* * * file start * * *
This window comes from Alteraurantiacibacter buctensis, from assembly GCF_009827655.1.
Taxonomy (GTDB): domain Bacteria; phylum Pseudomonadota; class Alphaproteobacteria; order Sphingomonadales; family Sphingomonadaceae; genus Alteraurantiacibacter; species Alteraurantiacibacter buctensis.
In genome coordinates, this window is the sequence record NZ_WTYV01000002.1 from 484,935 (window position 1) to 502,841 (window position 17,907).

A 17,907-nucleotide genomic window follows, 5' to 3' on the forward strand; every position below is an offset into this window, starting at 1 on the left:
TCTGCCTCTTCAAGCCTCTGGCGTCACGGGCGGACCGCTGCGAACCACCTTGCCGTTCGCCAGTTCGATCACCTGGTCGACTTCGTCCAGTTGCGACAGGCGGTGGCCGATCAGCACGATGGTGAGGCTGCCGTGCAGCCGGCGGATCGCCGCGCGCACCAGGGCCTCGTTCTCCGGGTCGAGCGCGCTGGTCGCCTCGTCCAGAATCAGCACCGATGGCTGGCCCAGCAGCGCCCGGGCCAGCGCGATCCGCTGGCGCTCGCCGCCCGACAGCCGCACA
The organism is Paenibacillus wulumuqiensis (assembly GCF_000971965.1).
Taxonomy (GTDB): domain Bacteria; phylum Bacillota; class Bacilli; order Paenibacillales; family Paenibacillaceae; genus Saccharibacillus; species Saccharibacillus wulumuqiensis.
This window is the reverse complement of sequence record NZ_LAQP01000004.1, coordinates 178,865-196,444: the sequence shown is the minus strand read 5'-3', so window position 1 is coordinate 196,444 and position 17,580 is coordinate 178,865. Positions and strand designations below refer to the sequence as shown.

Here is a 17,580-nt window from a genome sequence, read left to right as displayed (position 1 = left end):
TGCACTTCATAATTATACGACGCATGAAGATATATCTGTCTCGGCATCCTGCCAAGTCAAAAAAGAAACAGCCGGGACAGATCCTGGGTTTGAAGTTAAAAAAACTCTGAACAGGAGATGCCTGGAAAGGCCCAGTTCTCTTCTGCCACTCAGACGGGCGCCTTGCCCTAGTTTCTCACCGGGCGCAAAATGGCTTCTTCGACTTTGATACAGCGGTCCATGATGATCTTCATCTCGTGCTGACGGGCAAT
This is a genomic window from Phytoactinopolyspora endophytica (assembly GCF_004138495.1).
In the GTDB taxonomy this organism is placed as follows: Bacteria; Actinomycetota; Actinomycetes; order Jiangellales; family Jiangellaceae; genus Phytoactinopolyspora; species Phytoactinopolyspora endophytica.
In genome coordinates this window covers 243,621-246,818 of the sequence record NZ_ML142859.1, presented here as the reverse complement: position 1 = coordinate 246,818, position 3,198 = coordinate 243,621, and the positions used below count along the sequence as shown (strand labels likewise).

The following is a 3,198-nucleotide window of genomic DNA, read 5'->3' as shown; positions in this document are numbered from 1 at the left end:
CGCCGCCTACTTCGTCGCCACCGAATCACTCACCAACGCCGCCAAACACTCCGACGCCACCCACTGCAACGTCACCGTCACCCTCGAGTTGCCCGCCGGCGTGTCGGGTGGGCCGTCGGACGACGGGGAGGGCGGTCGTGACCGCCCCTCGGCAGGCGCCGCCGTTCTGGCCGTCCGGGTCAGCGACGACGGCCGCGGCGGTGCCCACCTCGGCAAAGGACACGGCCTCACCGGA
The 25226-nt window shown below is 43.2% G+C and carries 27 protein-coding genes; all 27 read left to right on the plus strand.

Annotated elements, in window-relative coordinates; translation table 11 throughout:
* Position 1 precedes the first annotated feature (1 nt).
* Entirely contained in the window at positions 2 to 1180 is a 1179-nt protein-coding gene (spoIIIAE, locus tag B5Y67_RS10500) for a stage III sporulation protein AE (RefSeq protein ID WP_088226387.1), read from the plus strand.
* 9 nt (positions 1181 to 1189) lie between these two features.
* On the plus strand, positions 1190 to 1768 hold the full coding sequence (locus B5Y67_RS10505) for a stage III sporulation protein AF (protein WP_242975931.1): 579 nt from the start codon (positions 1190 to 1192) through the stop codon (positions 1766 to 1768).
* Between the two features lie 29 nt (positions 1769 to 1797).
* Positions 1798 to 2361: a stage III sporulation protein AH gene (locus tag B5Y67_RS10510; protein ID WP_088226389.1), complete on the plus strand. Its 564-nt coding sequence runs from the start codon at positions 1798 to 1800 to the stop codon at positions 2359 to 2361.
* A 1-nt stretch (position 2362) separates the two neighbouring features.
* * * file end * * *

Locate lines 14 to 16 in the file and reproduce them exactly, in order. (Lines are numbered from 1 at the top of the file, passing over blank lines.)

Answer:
The following is a 3,198-nucleotide window of genomic DNA, read 5'->3' as shown; positions in this document are numbered from 1 at the left end:
CGCCGCCTACTTCGTCGCCACCGAATCACTCACCAACGCCGCCAAACACTCCGACGCCACCCACTGCAACGTCACCGTCACCCTCGAGTTGCCCGCCGGCGTGTCGGGTGGGCCGTCGGACGACGGGGAGGGCGGTCGTGACCGCCCCTCGGCAGGCGCCGCCGTTCTGGCCGTCCGGGTCAGCGACGACGGCCGCGGCGGTGCCCACCTCGGCAAAGGACACGGCCTCACCGGA
The 25226-nt window shown below is 43.2% G+C and carries 27 protein-coding genes; all 27 read left to right on the plus strand.